In an age of torrential information, rare is the frisson of discovery.
It's increasingly tough to get a skin-tingling sense of wonder, of chancing upon something so luminescent and untethered to trends.
A few debut albums have had that transformative effect on me.
I remember being walloped by the passion of Montreal alt-rockers Arcade Fire's 2004 debut Funeral and the spectral honesty of Wisconsin indie-folk troubadour Bon Iver's 2007 debut For Emma, Forever Ago.
And now, another record has come out of nowhere to steal my heart: Love's Crushing Diamond, the proper debut by Jordan Lee, a peripatetic American based in Brooklyn.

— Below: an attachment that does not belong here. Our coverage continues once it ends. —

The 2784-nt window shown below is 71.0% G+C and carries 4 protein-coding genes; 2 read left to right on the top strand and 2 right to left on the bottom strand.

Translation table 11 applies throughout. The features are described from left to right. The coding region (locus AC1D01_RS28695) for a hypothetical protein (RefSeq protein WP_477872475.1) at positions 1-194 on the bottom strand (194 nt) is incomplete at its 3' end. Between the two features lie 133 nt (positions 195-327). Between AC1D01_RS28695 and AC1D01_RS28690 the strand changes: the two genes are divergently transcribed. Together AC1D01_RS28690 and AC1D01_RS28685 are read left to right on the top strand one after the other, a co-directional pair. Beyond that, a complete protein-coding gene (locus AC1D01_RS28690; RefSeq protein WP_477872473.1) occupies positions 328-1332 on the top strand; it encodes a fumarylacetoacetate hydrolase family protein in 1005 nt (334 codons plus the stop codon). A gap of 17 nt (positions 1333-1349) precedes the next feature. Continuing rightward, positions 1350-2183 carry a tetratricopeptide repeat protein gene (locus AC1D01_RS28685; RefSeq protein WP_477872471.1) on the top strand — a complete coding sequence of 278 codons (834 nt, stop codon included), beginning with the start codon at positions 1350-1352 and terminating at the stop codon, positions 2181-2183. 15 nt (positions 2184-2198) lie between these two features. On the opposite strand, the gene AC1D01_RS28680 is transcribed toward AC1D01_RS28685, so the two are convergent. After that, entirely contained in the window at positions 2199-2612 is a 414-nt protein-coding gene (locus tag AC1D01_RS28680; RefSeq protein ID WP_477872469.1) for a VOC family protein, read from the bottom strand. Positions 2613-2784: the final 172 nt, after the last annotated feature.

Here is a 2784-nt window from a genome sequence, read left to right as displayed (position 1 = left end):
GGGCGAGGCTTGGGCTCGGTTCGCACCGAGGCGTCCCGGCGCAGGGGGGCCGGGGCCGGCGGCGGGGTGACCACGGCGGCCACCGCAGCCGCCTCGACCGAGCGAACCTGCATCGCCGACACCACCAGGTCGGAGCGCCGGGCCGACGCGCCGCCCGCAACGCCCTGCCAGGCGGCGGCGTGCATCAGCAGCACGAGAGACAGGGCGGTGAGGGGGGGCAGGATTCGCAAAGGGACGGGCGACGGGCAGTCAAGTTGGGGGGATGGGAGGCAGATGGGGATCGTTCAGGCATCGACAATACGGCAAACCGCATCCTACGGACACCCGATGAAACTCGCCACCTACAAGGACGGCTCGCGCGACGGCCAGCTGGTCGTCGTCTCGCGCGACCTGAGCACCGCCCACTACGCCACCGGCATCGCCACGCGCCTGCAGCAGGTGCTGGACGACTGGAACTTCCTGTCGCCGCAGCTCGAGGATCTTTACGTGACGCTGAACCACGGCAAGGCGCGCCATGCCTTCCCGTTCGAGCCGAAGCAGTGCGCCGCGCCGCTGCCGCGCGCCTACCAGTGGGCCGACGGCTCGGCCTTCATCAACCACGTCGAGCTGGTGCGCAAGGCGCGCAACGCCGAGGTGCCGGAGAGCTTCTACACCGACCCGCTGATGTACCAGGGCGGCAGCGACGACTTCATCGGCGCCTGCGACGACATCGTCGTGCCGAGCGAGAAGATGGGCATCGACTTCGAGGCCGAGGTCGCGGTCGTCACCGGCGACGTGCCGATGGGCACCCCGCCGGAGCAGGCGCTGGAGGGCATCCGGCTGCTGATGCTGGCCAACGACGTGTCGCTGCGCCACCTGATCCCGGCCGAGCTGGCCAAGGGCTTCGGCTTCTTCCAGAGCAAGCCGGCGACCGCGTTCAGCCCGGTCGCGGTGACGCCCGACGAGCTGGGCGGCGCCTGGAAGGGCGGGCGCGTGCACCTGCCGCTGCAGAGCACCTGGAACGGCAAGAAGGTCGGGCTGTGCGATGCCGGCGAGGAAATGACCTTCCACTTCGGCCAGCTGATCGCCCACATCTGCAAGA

Going by a humble moniker Mutual Benefit, Lee recorded these songs on the road, intending the album initially to be available only on cassettes.
Excellent word-of-mouth means Love's Crushing Diamond will soon be available in multiple formats - for now, it's available on iTunes.
The music recalls folkish Sufjan Stevens; the hushed moments of the late indie rocker Elliott Smith; and in the way instruments and voice unite in a seemingly artless manner, reminds one of the San Franciscan band Vetiver's 2006 album To Find Me Gone, specifically its opening track Been So Long.
The first track, Strong River, shimmers into life, chimes and percussion stirring from dream. Lee's voice, too, is a creature of wonder. Kiwi bird-shy, it chirps.
The gentleness rivets.
Its exquisite beauty belies some tough human decisions one has to make.